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Standard Essential Patent

Definition : Standard Essential Patent

A patent is essential to a technical standard ("BEN" or "SEP" in English, Standard Essential Patent) when the implementation of the patented invention is required by that standard.

Article 6 of the ETSI IPR Policy defines "ESSENTIAL" in the context of IPR (Intellectual Property Rights) as follows: "‘ESSENTIAL’ means that it is not possible on technical (but not commercial) grounds, taking into account normal technical practice and the state of the art generally available at the time of standardization, to make, sell, lease, otherwise dispose of, repair, use or operate EQUIPMENT or METHODS which comply with a STANDARD without infringing that IPR. For the avoidance of doubt in exceptional cases where a STANDARD can only be implemented by technical solutions, all of which are infringements of IPRs, all such IPRs shall be considered ESSENTIAL." Similarly, the European Commission considers that "a patent protecting technology essential to a standard is called a 'standard essential patent' (SEP)" and that "SEPs protect technologies that are essential for compliance with technical standards and for the commercialization of products based on these standards" (Communication from the Commission to the European Parliament, the Council, and the European Economic and Social Committee, November 29, 2017, COM(2017) 712 final).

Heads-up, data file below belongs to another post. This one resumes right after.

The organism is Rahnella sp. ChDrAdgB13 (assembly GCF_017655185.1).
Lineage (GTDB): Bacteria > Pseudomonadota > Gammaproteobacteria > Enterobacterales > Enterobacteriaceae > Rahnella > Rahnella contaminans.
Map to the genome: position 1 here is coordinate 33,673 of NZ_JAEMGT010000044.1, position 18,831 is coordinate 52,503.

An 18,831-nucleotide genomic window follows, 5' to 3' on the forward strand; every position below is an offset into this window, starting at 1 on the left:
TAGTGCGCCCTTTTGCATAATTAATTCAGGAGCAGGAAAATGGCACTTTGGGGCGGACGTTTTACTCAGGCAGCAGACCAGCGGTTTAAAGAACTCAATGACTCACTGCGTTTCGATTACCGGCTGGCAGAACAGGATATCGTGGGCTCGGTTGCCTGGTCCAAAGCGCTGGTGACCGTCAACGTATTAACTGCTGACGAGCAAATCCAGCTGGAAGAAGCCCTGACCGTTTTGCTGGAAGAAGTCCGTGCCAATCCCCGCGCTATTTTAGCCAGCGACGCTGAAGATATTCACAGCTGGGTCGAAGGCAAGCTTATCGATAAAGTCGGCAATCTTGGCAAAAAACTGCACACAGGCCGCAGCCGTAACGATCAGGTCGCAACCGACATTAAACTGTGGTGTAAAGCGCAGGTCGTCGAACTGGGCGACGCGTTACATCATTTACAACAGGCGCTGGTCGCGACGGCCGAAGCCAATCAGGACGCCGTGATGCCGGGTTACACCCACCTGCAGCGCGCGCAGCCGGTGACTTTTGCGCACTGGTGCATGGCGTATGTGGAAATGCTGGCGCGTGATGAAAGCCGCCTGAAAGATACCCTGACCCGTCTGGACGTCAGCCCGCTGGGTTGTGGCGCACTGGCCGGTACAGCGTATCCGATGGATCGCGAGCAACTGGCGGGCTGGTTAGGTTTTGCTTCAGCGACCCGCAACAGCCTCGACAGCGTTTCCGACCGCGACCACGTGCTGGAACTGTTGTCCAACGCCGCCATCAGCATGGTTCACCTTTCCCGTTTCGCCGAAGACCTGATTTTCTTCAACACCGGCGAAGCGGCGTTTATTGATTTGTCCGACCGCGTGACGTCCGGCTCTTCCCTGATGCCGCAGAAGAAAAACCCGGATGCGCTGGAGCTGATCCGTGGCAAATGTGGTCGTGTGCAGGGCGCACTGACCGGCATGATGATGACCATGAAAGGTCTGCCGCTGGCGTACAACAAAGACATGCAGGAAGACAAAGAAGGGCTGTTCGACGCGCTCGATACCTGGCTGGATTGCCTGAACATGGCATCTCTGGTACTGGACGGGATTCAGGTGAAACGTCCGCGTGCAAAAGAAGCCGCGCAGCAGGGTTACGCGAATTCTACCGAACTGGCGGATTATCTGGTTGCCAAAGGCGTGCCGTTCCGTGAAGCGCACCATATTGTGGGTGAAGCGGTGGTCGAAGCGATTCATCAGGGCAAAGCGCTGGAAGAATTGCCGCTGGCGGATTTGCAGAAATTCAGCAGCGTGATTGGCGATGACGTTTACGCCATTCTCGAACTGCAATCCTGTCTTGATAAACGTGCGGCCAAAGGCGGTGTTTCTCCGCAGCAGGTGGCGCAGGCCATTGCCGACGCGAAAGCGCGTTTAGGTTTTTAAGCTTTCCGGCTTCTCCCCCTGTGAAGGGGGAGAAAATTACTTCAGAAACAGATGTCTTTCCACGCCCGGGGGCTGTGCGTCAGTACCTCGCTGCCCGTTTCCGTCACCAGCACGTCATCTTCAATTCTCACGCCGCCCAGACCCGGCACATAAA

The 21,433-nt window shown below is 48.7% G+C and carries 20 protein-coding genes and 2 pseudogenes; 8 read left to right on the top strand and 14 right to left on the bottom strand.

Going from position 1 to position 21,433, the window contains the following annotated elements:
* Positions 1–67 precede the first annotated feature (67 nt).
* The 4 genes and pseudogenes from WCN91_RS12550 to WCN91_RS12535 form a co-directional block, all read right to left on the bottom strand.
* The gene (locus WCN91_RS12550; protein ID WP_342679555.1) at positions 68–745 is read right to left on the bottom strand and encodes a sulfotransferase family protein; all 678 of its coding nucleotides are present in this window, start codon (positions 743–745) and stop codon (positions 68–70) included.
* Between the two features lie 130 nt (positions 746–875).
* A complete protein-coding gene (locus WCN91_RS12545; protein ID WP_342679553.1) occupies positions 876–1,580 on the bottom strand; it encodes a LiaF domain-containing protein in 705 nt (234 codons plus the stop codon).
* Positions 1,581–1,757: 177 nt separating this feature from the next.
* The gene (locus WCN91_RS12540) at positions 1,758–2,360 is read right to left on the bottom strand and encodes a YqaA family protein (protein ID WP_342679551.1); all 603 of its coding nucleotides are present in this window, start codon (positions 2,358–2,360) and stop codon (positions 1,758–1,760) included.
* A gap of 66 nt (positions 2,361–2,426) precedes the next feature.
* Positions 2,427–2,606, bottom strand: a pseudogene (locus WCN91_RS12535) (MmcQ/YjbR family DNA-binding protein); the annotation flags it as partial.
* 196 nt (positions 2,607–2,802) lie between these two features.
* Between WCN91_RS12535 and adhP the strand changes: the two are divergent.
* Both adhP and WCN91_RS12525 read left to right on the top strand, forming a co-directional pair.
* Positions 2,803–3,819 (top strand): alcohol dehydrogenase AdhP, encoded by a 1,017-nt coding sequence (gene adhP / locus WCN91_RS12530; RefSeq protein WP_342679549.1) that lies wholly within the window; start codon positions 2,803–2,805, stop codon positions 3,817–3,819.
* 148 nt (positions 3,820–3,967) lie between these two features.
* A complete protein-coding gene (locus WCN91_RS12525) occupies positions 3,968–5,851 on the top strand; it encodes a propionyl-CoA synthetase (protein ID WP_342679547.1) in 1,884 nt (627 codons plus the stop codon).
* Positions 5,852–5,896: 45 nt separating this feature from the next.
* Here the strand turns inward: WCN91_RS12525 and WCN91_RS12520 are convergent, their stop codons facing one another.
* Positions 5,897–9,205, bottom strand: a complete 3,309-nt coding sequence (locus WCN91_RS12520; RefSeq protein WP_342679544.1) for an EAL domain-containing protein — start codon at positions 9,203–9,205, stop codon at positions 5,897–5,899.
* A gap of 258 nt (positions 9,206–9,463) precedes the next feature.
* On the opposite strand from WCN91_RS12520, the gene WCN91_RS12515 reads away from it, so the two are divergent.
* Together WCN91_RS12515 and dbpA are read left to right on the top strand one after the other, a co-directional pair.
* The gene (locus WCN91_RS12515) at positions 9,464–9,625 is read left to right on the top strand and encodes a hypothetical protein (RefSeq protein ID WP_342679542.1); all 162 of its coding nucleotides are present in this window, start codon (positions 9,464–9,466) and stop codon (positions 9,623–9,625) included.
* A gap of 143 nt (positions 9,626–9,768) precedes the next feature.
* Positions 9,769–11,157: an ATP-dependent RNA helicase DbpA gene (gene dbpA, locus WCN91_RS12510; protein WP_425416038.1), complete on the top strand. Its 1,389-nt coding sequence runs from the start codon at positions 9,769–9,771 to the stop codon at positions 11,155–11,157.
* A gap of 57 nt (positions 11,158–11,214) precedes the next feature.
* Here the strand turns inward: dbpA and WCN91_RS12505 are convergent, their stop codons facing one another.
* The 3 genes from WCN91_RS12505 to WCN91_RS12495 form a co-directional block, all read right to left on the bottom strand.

The nature of this patent is counterbalanced by the holder's commitment to the standards organization to grant licenses under so-called "FRAND" conditions.

When a company holds a SEP, it can control the use of a technology and extract royalties from companies wishing to use it. However, misuse of SEPs can lead to significant legal problems (e.g., abuse of dominant position, FRAND requirements, patent litigation).